"We didn’t have a development director for over seven months."

John Kasich on Wednesday, August 4th, 2010 in a campaign speech


John Kasich slams Ted Strickland for leaving job-creation post vacant while unemployment rose

Ohio Republican gubernatorial candidate John Kasich has not missed an opportunity to hammer away at the state’s double-digit unemployment rate under Democratic Gov. Ted Strickland, often  throwing out a huge number for jobs loss since January 2007.

But Kasich hasn’t whaled away at just the loss of jobs. He also has chided Strickland for not doing enough to create and bring jobs to Ohio. That duty typically falls to the director of the Ohio Department of Development.

In a speech this month at a candidate’s forum, Kasich told a group economic analysts and community planners, "We didn’t have a development director for over seven months."

That’s a big statement in a state whose unemployment rate, like much of the rest of the country, has steadily risen in recent years. It’s a statement that can score a lot of points for you on the campaign trail.

But could it be true? A look back over the past 18 months may be clarifying.

Lt. Gov. Lee Fisher doubled as the state’s development director until February 2009 when Fisher gave up his director duties to focus on his run for the U.S. Senate. Fisher remains the lieutenant governor and is also the Democratic nominee for a senate seat.

Fisher helped handpick his successor as development director, Mark Barbash, who Fisher had brought to the agency as its chief economic development officer. Strickland made Barbash the acting director Feb. 17, 2009, the same day Fisher resigned.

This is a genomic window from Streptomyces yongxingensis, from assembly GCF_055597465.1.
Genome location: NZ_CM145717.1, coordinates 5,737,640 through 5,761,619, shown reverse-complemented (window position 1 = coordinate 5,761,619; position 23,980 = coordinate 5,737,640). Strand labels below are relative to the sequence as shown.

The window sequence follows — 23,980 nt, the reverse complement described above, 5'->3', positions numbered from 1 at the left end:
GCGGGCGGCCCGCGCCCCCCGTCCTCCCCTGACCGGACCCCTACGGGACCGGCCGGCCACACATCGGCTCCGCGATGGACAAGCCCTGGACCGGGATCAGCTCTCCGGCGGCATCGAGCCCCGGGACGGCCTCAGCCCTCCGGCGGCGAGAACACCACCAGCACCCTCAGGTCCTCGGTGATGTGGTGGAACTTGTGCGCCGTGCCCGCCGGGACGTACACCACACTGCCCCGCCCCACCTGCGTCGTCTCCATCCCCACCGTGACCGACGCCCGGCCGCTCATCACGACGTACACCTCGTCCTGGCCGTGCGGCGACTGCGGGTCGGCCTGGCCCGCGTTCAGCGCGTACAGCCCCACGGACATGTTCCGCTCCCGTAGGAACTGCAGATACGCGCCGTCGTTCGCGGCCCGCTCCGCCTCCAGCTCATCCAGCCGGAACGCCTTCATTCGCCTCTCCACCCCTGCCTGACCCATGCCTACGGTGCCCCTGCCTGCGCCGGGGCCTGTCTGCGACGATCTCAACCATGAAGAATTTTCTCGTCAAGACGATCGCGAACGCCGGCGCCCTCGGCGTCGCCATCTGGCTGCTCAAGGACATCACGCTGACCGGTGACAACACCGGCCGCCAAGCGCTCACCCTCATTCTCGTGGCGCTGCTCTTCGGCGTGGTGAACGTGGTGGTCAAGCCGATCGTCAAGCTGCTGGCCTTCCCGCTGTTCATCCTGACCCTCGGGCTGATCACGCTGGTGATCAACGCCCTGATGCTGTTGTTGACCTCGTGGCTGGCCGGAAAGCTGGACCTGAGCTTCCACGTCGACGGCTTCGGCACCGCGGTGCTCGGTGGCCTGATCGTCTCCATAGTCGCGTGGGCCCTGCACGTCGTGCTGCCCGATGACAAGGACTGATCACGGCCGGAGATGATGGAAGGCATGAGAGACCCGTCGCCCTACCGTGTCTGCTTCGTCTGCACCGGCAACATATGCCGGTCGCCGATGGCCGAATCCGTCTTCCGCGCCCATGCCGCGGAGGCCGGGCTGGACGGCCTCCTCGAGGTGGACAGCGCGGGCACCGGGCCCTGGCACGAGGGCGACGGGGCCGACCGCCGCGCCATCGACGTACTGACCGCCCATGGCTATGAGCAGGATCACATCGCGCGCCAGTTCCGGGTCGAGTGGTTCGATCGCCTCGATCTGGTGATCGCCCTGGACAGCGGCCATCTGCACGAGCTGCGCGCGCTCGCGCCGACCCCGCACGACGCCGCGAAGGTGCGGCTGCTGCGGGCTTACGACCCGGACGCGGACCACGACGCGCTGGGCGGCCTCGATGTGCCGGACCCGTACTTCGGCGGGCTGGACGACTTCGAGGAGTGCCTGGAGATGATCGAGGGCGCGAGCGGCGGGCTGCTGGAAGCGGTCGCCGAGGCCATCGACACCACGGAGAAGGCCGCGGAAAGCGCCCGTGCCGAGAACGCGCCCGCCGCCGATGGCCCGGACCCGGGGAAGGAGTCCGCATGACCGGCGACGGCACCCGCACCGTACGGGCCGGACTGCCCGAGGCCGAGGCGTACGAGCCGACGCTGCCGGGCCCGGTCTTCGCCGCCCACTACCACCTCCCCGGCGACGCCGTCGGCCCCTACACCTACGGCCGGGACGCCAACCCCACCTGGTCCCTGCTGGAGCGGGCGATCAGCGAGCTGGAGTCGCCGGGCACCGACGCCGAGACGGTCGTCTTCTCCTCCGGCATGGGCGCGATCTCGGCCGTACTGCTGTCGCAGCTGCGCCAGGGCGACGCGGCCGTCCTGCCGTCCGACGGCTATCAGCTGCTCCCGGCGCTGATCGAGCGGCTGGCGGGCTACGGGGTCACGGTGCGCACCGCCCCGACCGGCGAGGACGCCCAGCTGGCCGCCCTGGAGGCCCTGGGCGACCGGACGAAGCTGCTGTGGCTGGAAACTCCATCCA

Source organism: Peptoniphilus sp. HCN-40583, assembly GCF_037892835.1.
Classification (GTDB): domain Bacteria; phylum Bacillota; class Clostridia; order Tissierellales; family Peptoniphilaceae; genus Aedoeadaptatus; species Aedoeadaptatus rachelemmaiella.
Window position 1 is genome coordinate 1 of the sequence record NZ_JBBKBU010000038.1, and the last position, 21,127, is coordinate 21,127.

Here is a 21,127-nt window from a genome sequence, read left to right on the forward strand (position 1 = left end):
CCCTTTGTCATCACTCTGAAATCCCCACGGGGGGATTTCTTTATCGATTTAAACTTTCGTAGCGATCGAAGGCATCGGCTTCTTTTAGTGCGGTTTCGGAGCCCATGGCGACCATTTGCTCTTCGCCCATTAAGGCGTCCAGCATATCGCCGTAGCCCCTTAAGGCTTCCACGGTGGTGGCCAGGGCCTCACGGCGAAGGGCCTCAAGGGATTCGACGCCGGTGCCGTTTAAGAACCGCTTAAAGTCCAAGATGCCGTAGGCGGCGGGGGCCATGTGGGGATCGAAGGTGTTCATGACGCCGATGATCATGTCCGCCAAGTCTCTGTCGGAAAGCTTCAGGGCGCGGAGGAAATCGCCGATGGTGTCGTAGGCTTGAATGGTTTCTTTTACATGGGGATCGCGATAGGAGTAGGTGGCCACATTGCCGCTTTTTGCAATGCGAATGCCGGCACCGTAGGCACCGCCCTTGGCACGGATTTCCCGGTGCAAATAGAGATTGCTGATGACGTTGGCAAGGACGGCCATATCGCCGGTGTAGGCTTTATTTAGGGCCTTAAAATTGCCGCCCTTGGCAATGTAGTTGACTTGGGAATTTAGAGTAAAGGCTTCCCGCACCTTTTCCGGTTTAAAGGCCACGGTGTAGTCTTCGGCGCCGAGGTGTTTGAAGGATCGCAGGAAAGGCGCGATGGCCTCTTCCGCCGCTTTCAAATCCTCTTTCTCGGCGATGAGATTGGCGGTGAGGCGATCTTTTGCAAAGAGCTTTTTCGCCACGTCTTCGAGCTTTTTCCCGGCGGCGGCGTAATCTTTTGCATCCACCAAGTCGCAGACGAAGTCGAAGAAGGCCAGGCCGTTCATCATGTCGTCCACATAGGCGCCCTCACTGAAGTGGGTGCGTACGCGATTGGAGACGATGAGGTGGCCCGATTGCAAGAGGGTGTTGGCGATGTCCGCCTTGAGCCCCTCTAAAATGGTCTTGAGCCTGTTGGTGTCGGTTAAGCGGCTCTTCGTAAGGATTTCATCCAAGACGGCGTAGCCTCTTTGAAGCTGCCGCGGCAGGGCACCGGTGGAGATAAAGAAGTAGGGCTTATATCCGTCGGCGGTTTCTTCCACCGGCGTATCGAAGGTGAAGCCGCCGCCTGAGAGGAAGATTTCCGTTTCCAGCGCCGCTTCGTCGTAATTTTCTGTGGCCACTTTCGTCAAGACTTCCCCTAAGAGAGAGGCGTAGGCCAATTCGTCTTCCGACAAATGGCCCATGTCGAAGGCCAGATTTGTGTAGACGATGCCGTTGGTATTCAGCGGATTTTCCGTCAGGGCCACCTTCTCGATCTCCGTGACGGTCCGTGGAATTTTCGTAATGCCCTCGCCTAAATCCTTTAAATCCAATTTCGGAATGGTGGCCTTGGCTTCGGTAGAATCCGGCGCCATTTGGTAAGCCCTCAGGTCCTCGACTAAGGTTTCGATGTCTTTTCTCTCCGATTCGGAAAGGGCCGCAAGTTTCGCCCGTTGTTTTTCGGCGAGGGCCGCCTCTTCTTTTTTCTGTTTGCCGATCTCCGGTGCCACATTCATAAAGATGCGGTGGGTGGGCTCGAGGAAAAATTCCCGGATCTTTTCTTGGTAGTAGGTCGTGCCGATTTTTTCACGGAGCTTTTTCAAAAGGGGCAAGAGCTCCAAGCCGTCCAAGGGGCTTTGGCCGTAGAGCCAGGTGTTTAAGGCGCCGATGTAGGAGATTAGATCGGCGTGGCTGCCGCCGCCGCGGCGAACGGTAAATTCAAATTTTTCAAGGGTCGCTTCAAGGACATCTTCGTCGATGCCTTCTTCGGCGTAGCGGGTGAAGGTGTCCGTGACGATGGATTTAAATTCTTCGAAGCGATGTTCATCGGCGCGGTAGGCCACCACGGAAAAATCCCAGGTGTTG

But three months later, Barbash stepped down after he publicly acknowledged that he owed the Internal Revenue Service more than $146,000 in back taxes, interest and penalties and that he was facing foreclosure on his home. That same day, Strickland replaced Barbash as acting director with Lisa Patt-McDaniel, who was the department’s workforce and talent division director.

Strickland did not make her job permanent until September 2009.

That means Ohio was without a permanent development director from February to September of last year. But it is not as if no one was in charge and leading the department, the Strickland campaign has argued. By appointing acting directors on the same days that Fisher and later Barbash resigned, the department technically had a director.

Still, the tag "acting" or "interim" in front of a title generally means the job isn’t permanently filled. "Interim" is synonymous with temporary. "Acting", the word preferred by the Strickland administration, means temporarily assuming another person’s duties.

In this case, Kasich might argue that he is technically correct because the development department had no permanent director for seven months, although there were interim people in charge the entire time.

We think a natural impression someone would get from Kasich’s statement is that he was saying the chair was empty -- that Ohio’s job-making agency was without leadership for seven months just as the recession was gobbling up jobs in the Buckeye State at a quickening pace.

But we know someone was in charge.

That’s why we rate Kasich’s statement as False.

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